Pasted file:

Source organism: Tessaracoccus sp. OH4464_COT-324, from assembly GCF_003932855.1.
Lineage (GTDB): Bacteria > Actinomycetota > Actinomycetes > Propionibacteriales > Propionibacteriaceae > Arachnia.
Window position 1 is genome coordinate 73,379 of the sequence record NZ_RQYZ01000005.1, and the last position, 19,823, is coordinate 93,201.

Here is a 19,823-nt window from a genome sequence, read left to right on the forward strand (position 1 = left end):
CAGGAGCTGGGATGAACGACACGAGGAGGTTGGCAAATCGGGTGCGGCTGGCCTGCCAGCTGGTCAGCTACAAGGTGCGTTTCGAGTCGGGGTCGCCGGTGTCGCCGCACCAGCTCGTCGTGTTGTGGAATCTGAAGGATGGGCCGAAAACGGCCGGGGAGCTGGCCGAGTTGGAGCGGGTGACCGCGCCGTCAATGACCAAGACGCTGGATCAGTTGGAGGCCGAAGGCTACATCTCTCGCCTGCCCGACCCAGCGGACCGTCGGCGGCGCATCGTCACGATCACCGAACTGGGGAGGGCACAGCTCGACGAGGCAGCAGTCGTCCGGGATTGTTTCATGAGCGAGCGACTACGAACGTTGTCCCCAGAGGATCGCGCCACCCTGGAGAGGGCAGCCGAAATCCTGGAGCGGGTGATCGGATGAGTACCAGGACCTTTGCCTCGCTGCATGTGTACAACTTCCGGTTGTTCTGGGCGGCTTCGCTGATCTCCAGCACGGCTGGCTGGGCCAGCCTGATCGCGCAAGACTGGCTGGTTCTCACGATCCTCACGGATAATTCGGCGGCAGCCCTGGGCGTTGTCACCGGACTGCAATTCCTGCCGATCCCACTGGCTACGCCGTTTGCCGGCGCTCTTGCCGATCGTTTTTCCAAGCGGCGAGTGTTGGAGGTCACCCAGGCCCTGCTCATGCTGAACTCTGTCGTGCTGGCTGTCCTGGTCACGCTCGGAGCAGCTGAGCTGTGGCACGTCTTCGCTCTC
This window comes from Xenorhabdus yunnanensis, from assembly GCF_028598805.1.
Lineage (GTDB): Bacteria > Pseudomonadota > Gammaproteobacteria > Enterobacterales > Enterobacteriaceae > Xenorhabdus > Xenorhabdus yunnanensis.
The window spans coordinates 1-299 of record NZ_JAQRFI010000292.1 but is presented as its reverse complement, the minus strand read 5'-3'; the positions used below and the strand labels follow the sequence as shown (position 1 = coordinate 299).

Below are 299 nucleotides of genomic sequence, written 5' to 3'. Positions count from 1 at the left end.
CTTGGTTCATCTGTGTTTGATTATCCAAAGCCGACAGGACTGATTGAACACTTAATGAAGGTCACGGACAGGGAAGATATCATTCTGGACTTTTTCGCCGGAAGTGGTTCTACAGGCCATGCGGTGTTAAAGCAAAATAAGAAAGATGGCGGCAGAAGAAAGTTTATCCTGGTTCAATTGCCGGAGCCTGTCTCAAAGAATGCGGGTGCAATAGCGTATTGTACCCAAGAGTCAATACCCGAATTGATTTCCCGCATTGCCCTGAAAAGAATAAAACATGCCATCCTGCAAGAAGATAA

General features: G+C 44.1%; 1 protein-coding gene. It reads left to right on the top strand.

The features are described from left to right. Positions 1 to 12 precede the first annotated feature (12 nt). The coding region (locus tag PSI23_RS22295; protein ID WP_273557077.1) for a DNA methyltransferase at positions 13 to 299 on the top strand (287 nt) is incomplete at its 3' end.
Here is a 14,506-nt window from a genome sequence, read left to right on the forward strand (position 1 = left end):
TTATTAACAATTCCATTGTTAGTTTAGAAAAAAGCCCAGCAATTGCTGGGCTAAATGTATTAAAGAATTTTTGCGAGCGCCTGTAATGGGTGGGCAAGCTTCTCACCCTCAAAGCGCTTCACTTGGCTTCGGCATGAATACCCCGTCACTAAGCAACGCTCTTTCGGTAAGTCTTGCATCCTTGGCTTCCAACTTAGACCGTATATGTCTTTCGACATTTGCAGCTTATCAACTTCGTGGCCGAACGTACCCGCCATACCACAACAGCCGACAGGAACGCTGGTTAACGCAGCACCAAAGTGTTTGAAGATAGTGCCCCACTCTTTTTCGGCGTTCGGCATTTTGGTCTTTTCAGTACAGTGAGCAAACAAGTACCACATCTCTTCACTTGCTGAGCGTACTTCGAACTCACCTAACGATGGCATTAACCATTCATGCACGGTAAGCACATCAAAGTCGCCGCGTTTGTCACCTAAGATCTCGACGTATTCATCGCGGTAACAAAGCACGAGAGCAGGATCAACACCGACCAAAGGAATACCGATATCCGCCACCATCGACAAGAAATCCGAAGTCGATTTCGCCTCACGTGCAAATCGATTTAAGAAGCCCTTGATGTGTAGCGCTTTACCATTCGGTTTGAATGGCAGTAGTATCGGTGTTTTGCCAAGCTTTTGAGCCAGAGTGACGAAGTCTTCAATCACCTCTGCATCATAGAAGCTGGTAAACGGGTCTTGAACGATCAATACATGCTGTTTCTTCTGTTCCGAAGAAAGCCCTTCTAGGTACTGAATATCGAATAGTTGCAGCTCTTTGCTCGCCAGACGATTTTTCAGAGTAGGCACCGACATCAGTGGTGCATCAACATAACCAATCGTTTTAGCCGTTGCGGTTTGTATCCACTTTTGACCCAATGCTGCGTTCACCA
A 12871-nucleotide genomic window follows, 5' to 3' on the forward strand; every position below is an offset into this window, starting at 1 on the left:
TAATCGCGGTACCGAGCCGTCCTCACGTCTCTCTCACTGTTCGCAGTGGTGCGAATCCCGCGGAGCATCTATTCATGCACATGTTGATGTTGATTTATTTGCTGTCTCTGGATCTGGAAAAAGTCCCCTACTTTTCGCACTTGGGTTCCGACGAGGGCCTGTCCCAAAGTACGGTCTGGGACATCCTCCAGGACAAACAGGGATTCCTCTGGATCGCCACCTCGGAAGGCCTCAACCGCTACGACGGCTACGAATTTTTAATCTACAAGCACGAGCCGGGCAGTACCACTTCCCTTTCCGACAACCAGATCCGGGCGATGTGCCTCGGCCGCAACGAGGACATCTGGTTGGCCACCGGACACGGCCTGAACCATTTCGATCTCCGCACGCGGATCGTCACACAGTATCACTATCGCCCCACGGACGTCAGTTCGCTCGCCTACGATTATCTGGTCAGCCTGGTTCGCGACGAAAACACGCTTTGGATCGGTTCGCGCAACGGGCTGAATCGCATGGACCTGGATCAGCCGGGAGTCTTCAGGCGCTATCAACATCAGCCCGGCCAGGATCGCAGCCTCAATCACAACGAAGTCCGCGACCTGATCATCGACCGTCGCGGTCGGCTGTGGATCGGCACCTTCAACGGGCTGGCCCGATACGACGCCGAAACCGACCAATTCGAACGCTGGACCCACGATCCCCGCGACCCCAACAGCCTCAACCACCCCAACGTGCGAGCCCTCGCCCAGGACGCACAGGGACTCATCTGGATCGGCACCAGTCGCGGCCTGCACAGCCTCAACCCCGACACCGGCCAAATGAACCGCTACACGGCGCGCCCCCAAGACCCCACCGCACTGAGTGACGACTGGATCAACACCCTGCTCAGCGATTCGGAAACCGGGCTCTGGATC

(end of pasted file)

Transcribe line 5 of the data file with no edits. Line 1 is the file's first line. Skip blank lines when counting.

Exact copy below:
CAGGAGCTGGGATGAACGACACGAGGAGGTTGGCAAATCGGGTGCGGCTGGCCTGCCAGCTGGTCAGCTACAAGGTGCGTTTCGAGTCGGGGTCGCCGGTGTCGCCGCACCAGCTCGTCGTGTTGTGGAATCTGAAGGATGGGCCGAAAACGGCCGGGGAGCTGGCCGAGTTGGAGCGGGTGACCGCGCCGTCAATGACCAAGACGCTGGATCAGTTGGAGGCCGAAGGCTACATCTCTCGCCTGCCCGACCCAGCGGACCGTCGGCGGCGCATCGTCACGATCACCGAACTGGGGAGGGCACAGCTCGACGAGGCAGCAGTCGTCCGGGATTGTTTCATGAGCGAGCGACTACGAACGTTGTCCCCAGAGGATCGCGCCACCCTGGAGAGGGCAGCCGAAATCCTGGAGCGGGTGATCGGATGAGTACCAGGACCTTTGCCTCGCTGCATGTGTACAACTTCCGGTTGTTCTGGGCGGCTTCGCTGATCTCCAGCACGGCTGGCTGGGCCAGCCTGATCGCGCAAGACTGGCTGGTTCTCACGATCCTCACGGATAATTCGGCGGCAGCCCTGGGCGTTGTCACCGGACTGCAATTCCTGCCGATCCCACTGGCTACGCCGTTTGCCGGCGCTCTTGCCGATCGTTTTTCCAAGCGGCGAGTGTTGGAGGTCACCCAGGCCCTGCTCATGCTGAACTCTGTCGTGCTGGCTGTCCTGGTCACGCTCGGAGCAGCTGAGCTGTGGCACGTCTTCGCTCTC